Saturday, 17 October 2015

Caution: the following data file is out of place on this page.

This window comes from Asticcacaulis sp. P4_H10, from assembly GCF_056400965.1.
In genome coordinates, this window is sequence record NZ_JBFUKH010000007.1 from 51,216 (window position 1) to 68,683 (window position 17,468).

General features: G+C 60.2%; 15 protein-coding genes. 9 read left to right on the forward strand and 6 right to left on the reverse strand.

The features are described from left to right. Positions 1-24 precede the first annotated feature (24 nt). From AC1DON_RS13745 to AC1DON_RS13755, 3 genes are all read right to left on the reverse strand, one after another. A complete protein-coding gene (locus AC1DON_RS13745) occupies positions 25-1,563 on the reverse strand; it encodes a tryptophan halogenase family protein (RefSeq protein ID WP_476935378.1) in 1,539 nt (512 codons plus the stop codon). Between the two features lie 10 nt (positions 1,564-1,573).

A vivid and frequently very distressing drama with a social conscience that only expands in its breadth and intensifies in its purpose as its depravity deepens. Madonna is conscience through controversy, and is controversial in this regard alone - Shin Su Won skirts the boundaries of utter nihilism in her depiction of a life of innocence brought down by the cruelty and literal carelessness of society, and builds her bitter tirade upon this outlook. Some will undoubtedly take deep offence at her treatment of women, and with equal legitimacy to those who regard Madonna as a desperate, almost defeatist but defiant statement of gender equality, even superiority. Women fill the cast of this startling film, subservient throughout but subtly insistent on wrestling some control from societal situations that punish them by mere virtue of existing as women. Everyone scrapes for what comfort or happiness they can achieve in this overtly pulpy film, and Shin portrays her women as rigging a rigged game in their own favour, even if it means showing some small degree of care and concern under a masculine mandate of discovery, or soliciting a blow-job in the place of full, non-consensual intercourse. Care and consent are central to this otherwise brutal story, being the admission the lack thereof, drained by cultural constructs that dismiss the basic needs of the most vulnerable citizens. Madonna is a more keenly-constructed thing, more so than its stuttering opening and overlong ending suggest. It's founded on an intense, right but not righteous anger, one that only becomes fully formed the more that the viewer is encouraged to engage with it.